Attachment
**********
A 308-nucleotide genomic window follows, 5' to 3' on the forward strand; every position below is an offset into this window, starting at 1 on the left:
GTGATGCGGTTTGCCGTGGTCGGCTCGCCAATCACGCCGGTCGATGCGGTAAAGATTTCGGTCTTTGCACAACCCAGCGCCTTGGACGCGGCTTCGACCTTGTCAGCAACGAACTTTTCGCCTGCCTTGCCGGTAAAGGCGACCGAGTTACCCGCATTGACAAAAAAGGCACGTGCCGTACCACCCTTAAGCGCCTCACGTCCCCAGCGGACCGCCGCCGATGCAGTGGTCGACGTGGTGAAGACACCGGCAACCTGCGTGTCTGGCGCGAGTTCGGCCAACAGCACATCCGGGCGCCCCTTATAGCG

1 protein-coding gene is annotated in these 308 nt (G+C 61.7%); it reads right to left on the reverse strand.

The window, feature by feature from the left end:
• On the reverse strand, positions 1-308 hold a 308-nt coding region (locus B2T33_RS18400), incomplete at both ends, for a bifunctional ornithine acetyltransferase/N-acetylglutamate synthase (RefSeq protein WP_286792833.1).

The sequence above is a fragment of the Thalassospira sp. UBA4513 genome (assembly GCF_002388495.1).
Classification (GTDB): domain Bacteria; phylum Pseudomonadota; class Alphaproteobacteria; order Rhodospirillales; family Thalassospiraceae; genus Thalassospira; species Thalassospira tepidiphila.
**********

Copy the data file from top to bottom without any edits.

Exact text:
A 308-nucleotide genomic window follows, 5' to 3' on the forward strand; every position below is an offset into this window, starting at 1 on the left:
GTGATGCGGTTTGCCGTGGTCGGCTCGCCAATCACGCCGGTCGATGCGGTAAAGATTTCGGTCTTTGCACAACCCAGCGCCTTGGACGCGGCTTCGACCTTGTCAGCAACGAACTTTTCGCCTGCCTTGCCGGTAAAGGCGACCGAGTTACCCGCATTGACAAAAAAGGCACGTGCCGTACCACCCTTAAGCGCCTCACGTCCCCAGCGGACCGCCGCCGATGCAGTGGTCGACGTGGTGAAGACACCGGCAACCTGCGTGTCTGGCGCGAGTTCGGCCAACAGCACATCCGGGCGCCCCTTATAGCG

1 protein-coding gene is annotated in these 308 nt (G+C 61.7%); it reads right to left on the reverse strand.

The window, feature by feature from the left end:
• On the reverse strand, positions 1-308 hold a 308-nt coding region (locus B2T33_RS18400), incomplete at both ends, for a bifunctional ornithine acetyltransferase/N-acetylglutamate synthase (RefSeq protein WP_286792833.1).

The sequence above is a fragment of the Thalassospira sp. UBA4513 genome (assembly GCF_002388495.1).
Classification (GTDB): domain Bacteria; phylum Pseudomonadota; class Alphaproteobacteria; order Rhodospirillales; family Thalassospiraceae; genus Thalassospira; species Thalassospira tepidiphila.